CQC sets out new inspection regime for hospitals in EnglandBMJ 2013; 347 doi: https://doi.org/10.1136/bmj.f4631 (Published 18 July 2013) Cite this as: BMJ 2013;347:f4631
- Ingrid Torjesen
England’s healthcare watchdog the Care Quality Commission is overhauling how it inspects hospitals after a review of 14 hospitals with higher than expected death rates found that its current processes had missed significant problems.
The review, led by Bruce Keogh, the medical director of the NHS in England, resulted in 11 of the hospitals being put into “special measures,” meaning that they need external support to improve.1 Significant concerns were raised about the quality of care at the other three trusts.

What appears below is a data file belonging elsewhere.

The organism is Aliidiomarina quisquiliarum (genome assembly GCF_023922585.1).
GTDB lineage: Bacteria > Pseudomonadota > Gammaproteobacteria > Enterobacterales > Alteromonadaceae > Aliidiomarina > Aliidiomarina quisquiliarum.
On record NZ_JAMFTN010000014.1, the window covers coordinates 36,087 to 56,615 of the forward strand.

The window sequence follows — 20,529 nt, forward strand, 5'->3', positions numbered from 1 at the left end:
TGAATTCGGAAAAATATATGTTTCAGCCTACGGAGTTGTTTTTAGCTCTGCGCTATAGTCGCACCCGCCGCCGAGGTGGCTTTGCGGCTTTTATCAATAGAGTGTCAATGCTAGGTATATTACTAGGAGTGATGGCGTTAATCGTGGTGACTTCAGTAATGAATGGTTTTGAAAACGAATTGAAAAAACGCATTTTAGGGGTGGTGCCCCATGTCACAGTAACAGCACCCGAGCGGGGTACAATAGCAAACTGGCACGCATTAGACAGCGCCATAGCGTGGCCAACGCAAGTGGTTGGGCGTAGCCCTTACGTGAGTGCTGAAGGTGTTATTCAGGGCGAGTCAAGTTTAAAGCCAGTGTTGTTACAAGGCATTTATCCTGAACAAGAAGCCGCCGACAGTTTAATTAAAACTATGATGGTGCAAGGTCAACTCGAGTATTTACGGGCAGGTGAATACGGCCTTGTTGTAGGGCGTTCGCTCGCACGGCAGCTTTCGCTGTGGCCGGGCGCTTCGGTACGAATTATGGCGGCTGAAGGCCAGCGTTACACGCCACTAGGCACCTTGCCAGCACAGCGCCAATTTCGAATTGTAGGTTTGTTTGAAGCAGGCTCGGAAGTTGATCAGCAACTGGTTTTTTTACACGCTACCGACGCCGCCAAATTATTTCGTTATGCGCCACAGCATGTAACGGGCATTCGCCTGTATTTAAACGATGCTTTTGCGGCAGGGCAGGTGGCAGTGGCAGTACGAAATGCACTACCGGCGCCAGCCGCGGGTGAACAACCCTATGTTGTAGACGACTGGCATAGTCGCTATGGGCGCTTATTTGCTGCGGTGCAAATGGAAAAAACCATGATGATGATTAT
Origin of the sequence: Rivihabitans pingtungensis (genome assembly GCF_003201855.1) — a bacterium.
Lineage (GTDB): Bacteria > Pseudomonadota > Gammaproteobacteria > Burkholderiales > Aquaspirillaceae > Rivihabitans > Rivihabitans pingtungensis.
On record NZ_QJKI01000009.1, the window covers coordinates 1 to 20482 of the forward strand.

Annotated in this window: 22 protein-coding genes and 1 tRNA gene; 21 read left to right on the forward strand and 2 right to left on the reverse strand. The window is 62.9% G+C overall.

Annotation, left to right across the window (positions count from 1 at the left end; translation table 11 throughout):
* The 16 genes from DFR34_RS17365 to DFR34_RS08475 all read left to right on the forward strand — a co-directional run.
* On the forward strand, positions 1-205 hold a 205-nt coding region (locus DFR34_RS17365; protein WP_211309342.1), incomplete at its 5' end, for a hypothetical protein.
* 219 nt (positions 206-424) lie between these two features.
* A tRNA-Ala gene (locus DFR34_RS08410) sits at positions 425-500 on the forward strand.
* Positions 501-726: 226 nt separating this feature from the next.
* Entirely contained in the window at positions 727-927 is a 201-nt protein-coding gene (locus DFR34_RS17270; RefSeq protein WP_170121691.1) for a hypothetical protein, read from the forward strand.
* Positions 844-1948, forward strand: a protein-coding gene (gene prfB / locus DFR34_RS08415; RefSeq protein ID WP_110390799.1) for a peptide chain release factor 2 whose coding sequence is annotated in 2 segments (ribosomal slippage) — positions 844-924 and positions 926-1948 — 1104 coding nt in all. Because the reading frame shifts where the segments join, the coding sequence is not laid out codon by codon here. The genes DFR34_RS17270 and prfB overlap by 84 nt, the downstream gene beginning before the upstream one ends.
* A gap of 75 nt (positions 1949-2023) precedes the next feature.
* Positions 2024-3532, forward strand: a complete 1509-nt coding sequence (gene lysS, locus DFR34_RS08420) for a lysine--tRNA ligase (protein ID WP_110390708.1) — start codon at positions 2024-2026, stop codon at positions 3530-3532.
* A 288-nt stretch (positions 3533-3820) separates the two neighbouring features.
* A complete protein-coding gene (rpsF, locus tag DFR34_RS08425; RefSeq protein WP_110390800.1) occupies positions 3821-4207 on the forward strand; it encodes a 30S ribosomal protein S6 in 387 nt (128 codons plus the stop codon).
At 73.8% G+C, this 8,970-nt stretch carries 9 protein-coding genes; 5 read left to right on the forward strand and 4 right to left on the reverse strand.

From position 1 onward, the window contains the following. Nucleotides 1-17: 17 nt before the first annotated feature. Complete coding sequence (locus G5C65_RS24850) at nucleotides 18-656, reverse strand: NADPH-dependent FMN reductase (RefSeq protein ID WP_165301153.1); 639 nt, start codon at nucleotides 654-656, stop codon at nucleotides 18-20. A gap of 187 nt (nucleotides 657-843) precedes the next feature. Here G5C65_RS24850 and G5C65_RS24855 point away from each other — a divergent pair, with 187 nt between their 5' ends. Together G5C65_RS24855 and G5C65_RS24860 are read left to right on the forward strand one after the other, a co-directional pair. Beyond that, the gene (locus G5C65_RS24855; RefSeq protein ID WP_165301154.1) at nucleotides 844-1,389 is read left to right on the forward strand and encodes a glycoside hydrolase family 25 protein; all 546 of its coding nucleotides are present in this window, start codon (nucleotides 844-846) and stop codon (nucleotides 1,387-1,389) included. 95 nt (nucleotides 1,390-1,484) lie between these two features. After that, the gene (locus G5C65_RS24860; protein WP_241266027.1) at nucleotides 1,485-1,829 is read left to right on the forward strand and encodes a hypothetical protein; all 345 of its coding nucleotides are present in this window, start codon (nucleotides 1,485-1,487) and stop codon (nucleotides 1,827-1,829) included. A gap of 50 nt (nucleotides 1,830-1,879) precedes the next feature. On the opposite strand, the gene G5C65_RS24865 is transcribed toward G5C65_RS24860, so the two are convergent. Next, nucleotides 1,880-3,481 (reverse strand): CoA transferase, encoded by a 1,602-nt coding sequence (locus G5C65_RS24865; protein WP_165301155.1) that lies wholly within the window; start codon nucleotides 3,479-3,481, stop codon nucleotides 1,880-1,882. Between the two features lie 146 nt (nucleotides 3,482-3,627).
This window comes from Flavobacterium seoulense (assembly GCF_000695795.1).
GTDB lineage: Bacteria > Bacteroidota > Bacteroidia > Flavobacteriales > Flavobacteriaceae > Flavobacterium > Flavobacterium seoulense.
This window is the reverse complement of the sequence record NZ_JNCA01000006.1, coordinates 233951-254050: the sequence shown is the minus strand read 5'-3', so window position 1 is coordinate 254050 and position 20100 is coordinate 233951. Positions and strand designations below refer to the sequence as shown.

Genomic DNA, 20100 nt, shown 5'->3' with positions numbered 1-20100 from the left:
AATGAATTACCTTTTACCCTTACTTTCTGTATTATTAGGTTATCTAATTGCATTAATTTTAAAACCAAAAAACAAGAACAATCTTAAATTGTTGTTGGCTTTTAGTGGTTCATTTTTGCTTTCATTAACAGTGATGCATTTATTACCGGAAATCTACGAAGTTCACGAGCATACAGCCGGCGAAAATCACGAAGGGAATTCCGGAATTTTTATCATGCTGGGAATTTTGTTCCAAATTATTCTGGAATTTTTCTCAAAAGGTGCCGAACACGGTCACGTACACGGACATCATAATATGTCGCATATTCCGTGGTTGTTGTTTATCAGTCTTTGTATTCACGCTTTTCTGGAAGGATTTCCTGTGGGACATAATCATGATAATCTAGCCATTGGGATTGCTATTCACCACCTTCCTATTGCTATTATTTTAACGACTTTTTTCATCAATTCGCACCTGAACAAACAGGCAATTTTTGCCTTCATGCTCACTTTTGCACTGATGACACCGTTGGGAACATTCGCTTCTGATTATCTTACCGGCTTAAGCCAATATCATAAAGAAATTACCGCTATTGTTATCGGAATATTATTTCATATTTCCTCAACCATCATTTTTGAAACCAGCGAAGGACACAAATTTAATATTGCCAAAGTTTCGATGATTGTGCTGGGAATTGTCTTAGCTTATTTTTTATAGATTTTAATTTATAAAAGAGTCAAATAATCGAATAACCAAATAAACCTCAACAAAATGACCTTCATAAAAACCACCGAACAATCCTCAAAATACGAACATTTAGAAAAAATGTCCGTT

Mike Richards, the chief inspector of hospitals at the CQC, told a press conference on 17 July that the Keogh review had shown that the way inspections were conducted needed to change. He said that the approach taken by the review was a powerful one, which the commission could build on. Richards was involved with five of …
Log in using your username and password
Log in through your institution
Register for a free trial to thebmj.com to receive unlimited access to all content on thebmj.com for 14 days.
Sign up for a free trial